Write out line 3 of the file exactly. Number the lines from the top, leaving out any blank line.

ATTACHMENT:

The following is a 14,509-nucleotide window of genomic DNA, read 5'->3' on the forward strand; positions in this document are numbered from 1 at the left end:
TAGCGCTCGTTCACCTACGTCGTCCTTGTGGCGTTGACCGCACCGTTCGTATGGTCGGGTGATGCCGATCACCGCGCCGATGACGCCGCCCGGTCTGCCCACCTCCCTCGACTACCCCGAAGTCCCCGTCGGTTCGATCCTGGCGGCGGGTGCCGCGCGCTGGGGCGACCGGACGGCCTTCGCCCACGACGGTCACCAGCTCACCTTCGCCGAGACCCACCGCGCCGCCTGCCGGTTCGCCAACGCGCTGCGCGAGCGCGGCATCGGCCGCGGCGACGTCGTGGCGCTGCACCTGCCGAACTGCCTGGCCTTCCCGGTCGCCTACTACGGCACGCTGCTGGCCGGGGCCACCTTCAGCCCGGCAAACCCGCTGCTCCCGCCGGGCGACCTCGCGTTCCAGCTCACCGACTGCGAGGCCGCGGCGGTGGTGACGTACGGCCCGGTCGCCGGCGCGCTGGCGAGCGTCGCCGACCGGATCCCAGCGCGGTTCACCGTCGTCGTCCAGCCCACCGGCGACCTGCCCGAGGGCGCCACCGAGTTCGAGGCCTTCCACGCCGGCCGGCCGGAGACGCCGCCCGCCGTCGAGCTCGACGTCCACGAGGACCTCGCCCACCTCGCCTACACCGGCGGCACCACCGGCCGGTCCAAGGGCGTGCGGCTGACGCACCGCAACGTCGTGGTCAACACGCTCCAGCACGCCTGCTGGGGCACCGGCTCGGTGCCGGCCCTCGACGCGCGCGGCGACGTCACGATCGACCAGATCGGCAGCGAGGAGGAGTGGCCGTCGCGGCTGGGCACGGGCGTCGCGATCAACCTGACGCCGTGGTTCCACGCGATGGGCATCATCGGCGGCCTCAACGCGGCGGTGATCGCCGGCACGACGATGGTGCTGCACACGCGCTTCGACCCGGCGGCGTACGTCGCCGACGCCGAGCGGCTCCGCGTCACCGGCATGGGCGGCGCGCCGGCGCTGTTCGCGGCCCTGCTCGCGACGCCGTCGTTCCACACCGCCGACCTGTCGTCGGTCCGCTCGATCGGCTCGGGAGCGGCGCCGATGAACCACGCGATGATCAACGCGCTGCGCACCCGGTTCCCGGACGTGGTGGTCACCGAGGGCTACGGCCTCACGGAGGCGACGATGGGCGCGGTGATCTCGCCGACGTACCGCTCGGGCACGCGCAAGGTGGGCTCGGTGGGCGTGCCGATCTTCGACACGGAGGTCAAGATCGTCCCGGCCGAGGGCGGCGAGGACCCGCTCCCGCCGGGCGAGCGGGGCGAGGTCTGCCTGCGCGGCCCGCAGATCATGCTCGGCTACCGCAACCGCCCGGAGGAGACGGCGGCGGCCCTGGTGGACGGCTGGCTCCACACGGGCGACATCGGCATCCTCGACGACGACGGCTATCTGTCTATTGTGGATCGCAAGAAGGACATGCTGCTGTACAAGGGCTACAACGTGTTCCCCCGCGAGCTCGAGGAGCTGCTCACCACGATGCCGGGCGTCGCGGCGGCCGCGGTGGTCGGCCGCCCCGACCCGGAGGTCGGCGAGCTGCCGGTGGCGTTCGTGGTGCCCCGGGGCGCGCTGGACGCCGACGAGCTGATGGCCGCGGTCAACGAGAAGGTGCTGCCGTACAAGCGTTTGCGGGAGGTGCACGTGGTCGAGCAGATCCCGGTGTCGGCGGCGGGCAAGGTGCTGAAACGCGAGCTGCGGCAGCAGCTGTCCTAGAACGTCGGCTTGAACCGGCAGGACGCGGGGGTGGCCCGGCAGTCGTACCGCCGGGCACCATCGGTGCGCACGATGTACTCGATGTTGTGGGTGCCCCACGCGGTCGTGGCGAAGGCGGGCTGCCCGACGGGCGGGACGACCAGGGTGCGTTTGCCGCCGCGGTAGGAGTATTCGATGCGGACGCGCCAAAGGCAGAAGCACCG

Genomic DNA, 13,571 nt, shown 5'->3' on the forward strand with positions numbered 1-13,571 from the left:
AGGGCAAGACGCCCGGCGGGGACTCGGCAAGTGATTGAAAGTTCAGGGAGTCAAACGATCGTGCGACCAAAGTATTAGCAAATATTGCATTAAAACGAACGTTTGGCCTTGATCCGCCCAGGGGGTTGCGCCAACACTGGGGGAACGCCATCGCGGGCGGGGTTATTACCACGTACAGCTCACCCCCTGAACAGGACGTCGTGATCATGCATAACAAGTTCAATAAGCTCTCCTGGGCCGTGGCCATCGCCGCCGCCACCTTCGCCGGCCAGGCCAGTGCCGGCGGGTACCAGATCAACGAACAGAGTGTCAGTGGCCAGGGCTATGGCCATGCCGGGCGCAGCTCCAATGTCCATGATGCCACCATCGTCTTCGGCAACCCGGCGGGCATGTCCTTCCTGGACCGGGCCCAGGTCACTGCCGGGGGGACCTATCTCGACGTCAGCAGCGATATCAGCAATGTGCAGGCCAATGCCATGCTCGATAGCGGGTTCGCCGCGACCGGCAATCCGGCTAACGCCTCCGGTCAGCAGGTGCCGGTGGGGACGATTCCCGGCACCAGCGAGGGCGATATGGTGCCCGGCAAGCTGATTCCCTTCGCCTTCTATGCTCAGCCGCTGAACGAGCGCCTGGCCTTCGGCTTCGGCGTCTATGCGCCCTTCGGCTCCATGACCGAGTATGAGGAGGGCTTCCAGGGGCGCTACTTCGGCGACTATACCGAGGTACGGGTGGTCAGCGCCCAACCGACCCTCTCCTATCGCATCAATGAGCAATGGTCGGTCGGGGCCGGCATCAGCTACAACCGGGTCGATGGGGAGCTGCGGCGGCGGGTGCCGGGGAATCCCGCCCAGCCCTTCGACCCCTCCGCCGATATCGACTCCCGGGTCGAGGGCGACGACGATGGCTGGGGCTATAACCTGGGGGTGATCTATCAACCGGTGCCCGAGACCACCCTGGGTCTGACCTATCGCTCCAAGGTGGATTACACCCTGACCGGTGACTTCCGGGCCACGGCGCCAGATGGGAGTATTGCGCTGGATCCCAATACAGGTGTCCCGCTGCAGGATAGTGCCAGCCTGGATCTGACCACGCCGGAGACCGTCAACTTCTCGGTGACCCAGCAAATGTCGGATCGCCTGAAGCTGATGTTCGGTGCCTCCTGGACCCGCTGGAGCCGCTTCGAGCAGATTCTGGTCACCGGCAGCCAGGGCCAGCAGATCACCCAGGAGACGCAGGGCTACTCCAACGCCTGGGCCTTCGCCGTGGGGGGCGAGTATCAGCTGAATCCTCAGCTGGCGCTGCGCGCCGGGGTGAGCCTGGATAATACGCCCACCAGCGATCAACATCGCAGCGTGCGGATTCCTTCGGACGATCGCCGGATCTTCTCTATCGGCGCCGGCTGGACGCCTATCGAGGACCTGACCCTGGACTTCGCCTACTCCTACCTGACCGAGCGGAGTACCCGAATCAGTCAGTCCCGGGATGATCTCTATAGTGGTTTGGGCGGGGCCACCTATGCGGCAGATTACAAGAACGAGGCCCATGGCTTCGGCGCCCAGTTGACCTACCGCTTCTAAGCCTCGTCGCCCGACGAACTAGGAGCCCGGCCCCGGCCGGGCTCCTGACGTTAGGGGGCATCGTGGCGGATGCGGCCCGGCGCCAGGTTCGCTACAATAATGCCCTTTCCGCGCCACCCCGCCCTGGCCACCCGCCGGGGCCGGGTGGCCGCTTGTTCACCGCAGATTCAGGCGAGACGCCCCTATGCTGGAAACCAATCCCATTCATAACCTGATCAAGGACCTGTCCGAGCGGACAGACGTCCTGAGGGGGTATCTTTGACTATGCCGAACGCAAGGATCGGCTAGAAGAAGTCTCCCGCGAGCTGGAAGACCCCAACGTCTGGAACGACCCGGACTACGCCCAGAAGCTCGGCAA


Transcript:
Genomic DNA, 13,571 nt, shown 5'->3' on the forward strand with positions numbered 1-13,571 from the left: